Both bills advanced out of the committee on 13-0 votes, although Harris said he plans to bring his bill back with an amendment.

Monday’s hearing was held virtually. Although lawmakers had been planning to return to in-person meetings this week, those plans were canceled due to the storm zeroing in on central Illinois Wednesday and Thursday.

Capitol News Illinois is a nonprofit, nonpartisan news service covering state government and distributed to more than 400 newspapers statewide. It is funded primarily by the Illinois Press Foundation and the Robert R. McCormick Foundation.

February 3, 2022 at 11:51 AM

By: John Kugler

CORE Political Expediency

Jesse stepping aside at this moment is an extraordinary announcement since the CORE slating process has been running for almost a year and has been completed, so it begs the question: Did this decision get made after Members First announced its slate?

Are the current Union's decisions for political correctness to stay in power, rather than what is suitable for the membership?

The facts are indisputable, Jesse Sharkey is stepping down as a candidate for Union leadership in February, only a few months before an election, rather than during the slating in August of 2021 when a lot of work was put into the process. Was this all part of the plan to adjust at the last minute? Did polling data show a woman versus woman contest was a better chance for CORE to retain CTU leadership in the upcoming May 20, 2022 officer elections? It is a slap in the face to rank-and-file members of CORE for whatever reason this decision was made.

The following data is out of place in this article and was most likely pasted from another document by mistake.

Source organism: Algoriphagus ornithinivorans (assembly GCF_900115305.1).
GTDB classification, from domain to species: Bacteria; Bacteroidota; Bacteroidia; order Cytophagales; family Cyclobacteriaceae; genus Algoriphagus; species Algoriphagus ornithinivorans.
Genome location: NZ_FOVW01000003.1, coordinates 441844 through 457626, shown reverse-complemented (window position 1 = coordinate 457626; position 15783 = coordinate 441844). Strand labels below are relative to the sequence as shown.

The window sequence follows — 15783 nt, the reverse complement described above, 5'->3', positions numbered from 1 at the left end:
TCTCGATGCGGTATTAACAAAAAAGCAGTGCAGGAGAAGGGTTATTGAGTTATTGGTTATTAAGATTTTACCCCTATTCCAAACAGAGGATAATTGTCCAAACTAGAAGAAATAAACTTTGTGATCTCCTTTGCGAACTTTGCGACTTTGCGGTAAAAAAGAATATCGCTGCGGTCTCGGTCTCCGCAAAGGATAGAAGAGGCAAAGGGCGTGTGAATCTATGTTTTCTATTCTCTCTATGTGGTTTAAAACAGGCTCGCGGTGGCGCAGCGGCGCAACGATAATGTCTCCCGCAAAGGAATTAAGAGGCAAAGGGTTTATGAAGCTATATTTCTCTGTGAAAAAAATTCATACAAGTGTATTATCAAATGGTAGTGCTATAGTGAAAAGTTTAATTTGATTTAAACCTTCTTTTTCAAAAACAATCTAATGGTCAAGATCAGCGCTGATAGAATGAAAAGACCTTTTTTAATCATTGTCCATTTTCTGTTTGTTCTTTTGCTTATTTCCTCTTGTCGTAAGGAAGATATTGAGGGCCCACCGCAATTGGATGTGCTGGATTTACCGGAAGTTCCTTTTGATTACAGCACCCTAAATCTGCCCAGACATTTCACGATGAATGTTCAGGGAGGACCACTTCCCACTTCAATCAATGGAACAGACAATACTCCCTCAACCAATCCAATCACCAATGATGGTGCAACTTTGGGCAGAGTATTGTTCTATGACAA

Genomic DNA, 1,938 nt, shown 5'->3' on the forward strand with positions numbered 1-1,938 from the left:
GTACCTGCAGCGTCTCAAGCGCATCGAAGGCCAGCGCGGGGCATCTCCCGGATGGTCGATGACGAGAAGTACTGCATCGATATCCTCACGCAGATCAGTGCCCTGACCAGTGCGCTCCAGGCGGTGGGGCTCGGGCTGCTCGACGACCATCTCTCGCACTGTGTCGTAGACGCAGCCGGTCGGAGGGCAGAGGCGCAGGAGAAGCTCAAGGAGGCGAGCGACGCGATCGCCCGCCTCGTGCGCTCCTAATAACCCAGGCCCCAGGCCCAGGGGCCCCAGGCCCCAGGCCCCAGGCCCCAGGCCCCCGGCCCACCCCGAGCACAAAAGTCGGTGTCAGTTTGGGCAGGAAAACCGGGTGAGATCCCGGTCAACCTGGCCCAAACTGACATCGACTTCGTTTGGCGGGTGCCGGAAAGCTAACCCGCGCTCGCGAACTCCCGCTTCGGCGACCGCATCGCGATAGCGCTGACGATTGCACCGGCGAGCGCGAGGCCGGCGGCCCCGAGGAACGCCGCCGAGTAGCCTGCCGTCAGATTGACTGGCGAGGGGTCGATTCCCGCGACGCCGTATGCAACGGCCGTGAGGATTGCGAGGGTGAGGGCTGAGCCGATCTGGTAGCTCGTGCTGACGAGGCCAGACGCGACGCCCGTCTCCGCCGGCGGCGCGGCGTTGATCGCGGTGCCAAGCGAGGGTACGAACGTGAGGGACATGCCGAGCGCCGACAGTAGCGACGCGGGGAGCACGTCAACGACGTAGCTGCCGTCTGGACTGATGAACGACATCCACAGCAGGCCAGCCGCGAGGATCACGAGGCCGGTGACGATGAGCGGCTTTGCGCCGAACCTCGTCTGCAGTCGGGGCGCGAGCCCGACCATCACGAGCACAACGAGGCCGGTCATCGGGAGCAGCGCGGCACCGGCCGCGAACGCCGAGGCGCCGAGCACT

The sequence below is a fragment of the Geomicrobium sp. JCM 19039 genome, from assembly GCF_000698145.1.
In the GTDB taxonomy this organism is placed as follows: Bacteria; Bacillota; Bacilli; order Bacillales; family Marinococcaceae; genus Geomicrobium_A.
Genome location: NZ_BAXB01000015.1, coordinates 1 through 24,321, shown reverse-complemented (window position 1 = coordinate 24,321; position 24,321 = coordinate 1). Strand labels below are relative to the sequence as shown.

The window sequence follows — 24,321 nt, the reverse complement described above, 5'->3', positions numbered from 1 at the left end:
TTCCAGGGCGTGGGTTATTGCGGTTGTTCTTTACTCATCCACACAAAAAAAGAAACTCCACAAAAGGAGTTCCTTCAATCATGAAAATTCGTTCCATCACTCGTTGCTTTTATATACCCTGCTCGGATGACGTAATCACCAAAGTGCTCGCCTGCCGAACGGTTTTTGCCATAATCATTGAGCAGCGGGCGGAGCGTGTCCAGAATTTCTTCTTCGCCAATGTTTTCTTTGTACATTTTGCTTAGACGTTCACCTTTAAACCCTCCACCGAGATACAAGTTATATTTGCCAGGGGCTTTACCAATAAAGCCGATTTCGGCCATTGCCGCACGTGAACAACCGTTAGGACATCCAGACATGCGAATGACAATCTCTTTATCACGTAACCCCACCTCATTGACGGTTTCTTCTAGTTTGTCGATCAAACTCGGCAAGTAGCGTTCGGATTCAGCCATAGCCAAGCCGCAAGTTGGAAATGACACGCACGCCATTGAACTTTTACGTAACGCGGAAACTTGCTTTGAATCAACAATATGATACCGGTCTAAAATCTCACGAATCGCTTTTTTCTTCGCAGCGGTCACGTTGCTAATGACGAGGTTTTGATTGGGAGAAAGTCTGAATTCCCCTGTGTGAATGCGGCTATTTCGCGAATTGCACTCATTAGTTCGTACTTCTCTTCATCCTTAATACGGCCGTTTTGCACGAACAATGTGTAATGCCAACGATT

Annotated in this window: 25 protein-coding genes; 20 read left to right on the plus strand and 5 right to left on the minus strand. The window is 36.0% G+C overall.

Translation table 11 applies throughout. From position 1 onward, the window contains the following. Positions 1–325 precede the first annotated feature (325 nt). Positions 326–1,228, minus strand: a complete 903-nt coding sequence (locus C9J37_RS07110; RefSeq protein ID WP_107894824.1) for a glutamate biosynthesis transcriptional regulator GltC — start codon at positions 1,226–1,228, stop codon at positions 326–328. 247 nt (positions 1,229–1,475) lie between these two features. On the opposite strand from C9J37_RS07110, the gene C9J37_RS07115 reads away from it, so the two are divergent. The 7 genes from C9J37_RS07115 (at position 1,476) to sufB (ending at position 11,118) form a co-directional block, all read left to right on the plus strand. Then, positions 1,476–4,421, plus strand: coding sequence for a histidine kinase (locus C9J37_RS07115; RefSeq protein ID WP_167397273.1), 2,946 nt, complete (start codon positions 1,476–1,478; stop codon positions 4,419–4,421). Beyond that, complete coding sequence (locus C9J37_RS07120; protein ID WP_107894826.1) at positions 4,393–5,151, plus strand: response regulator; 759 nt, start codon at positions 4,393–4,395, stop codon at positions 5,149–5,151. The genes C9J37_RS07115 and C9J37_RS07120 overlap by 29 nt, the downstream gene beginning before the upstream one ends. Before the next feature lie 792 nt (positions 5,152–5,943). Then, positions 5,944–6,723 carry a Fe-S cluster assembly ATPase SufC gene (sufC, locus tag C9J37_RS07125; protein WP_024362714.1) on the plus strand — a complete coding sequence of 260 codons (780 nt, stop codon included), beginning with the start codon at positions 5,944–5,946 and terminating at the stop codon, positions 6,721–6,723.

Stacy Davis Gates, who is now presumed to be the CORE candidate for CTU President, comes from the political class in South Bend, Indiana. She is not part of the working class or immigrant working poor as she portrays herself. If you listen to her talk, you can see that it's not authentic, and it is put together to appease the audience she is speaking to, rather than speaking as a worker or native Chicagoan having grown up going to the Chicago Public Schools.

Stacy has changed how she talks and looks from 2-3 years ago to today. She is being coached to adjust her speaking to a broader constituency. CORE decisions are run on polling, and this is a reactive decision that has nothing to do with what is best for the Union. CORE was caught before when Karen stepped down, elevating Stacy to the VP position without going through the proper process in August of 2018. It took a petition and a special CORE meeting to stop Stacy from bypassing the nomination procedures for becoming an Officer Candidate 4 years ago.

The history of the CORE leadership includes Jackson Potter and Jennifer Johnson trying to bypass the membership when making decisions. Remember, it is about what is "best for the movement." Sometimes, the membership needs help understanding what is best for the people.

Alternatively, to say it better, this decision by CORE for Jesse to step aside is for political expediency rather than what is suitable for the rank and file members.